This means that you will see all of the fencers fence from the beginning of the pools until your second bout, with the exception of your first bout. And if you are #7, then it’s even better – you will see all 6 fencers fence 1 bout before you step on the strip for the first time.

Moreover, you yourself will fence a total of 6 bouts out of 21, which means that for the 15 bouts that you are not fencing, you’re just waiting. What do fencers typically do during this time? This definitely depends on how advanced they are in fencing. Beginners will do whatever they can to pass the time – playing games, listening to music or audiobooks, chatting with their friends. 

Serious competitors will spend this pool time learning their pool opponents.

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Victories Won in the Past Become Uninteresting in the Present – Interview with Ildar Mavlyutov [Translated from the Russian Fencing Federation]

Ildar Mavlyutov with Inna Deriglazova

This incredible interview of Ildar Mavlyutov by Tatyana Kolchanova was posted originally on the Russian Fencing blog on October 18, 2019. Ildar Mavlyutov is a major fencing coach from Russia who has been a mentor to Inna Deriglazova. Inna is the 2016 Olympic Champion, a six-time Fencing World Champion, and Olympic powerhouse foilist. 

It is always fascinating to learn from the world’s best athletes and coaches, and Ildar Mavlytov and Inna Deriglazova definitely proven themselves to be of that world’s best caliber. Deriglazova is called by some “the Fencing Goddess”.  They both live in the small city of Kurcharov, which is near Kursk, a city in Russia which became famous due to a World War II battle. Kurchatov is a very small city, with a population of slightly over forty thousand people, yet it is home to multiple World and European foil fencing champions who have been raised by Ildar Mavlyutov. When he offers his insight about fencing, training and motivation, using the example of his best student, Inna Deriglazova, it is definitely worth to read.

A few months ago I translated an interview with Deriglazova, which showed her character. Now it is even more interesting to learn about her character through the lens of her famous coach. So I am happy to bring this insight from Ildar Mavlyutov to an English reading audience.  We’ve kept this translation as true as possible. You can find the original piece here. Happy reading!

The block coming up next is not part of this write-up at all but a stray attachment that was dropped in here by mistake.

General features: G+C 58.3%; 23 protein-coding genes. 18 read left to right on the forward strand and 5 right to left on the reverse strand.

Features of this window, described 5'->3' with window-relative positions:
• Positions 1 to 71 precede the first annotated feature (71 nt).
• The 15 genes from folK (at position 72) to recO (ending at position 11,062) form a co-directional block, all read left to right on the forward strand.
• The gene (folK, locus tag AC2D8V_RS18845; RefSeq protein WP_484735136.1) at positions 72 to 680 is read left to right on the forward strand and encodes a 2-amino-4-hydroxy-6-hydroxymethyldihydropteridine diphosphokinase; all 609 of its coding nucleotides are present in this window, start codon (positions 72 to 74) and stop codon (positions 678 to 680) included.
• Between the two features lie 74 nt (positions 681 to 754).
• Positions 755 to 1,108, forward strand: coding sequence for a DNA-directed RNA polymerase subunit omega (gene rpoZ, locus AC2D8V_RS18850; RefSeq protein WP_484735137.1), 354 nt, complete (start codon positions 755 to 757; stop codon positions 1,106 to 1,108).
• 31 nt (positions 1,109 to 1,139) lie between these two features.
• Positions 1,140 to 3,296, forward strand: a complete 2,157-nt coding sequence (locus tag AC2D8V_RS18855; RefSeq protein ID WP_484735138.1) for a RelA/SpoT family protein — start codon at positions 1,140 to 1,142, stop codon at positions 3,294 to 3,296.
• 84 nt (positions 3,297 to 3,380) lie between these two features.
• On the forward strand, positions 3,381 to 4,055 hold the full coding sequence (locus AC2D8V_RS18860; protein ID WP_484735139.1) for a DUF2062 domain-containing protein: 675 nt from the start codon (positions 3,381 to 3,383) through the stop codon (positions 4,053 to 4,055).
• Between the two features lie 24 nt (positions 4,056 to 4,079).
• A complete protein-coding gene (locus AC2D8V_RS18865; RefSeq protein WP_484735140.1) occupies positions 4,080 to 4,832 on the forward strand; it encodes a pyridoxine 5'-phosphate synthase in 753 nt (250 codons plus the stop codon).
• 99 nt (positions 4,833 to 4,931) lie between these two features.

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Coach fraud

Coach Fraud

A fraud issue that we’ve heard reported at major competitions is also one that many fencers are afraid to talk about. It’s hard to call out fellow coaches on bad behavior, and it takes a brave person to do it. You might have seen some of these same things happen yourself, but either didn’t know what to do or maybe were too timid to confront the individual.

Luckily, we have a guest poster who isn’t afraid to tackle the tough issues in fencing. Read on to learn more about one of the dark sides of high level fencing competitions that no one is talking about, but that we should all be more aware of.

This opinion piece is offered to us by Coach Yakov Danilenko, head coach and owner of the Medeo Fencing Club. We think that his perspective is an important one to share!

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Fencing Mindset – Afraid to Lose or Want to Win?

Fencing Mindset - Afraid to Lose or Want to Win?Perspective is everything.

How a fencer thinks about fencing has a massive effect on how they perform. Two fencers who have the same amount of talent and skill can do dramatically differently in competition depending on how they think about it. It’s not only how many hours you put in in practice or what kind of equipment – how you frame your thinking about competition is equally as important.

On the other side of every fencing match are two options for the fencer:

  • A win.
  • A loss.

Are you driven to win or afraid to lose? While it might seem that both lines of thinking lead to the same end, that’s not entirely true. Which one you put the emphasis on changes how you feel, how you think, and how you fence. There is a huge difference between the two! One mindset is great for achievement, the other is terrible. How you approach the challenges and demands of fencing is critically important.

Which is which? Let’s talk about that.